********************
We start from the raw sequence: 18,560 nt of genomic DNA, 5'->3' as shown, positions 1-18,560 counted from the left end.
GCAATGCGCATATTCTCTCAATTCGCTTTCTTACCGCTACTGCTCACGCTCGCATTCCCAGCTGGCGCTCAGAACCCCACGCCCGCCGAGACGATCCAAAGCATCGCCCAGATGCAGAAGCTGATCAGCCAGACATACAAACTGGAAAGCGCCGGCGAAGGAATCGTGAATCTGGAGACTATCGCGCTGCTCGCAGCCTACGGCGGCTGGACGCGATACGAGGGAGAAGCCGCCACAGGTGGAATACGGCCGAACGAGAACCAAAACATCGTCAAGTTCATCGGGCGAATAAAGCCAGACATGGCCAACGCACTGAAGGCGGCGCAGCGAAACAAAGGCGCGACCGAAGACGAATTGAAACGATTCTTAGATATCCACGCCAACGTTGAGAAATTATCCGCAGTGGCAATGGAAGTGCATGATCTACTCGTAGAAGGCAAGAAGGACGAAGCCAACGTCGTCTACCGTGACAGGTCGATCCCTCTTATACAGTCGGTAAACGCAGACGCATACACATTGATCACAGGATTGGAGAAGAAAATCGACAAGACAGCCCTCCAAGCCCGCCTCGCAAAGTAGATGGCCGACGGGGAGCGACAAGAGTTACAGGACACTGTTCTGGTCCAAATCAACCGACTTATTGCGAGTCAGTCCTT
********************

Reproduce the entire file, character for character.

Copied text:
We start from the raw sequence: 18,560 nt of genomic DNA, 5'->3' as shown, positions 1-18,560 counted from the left end.
GCAATGCGCATATTCTCTCAATTCGCTTTCTTACCGCTACTGCTCACGCTCGCATTCCCAGCTGGCGCTCAGAACCCCACGCCCGCCGAGACGATCCAAAGCATCGCCCAGATGCAGAAGCTGATCAGCCAGACATACAAACTGGAAAGCGCCGGCGAAGGAATCGTGAATCTGGAGACTATCGCGCTGCTCGCAGCCTACGGCGGCTGGACGCGATACGAGGGAGAAGCCGCCACAGGTGGAATACGGCCGAACGAGAACCAAAACATCGTCAAGTTCATCGGGCGAATAAAGCCAGACATGGCCAACGCACTGAAGGCGGCGCAGCGAAACAAAGGCGCGACCGAAGACGAATTGAAACGATTCTTAGATATCCACGCCAACGTTGAGAAATTATCCGCAGTGGCAATGGAAGTGCATGATCTACTCGTAGAAGGCAAGAAGGACGAAGCCAACGTCGTCTACCGTGACAGGTCGATCCCTCTTATACAGTCGGTAAACGCAGACGCATACACATTGATCACAGGATTGGAGAAGAAAATCGACAAGACAGCCCTCCAAGCCCGCCTCGCAAAGTAGATGGCCGACGGGGAGCGACAAGAGTTACAGGACACTGTTCTGGTCCAAATCAACCGACTTATTGCGAGTCAGTCCTT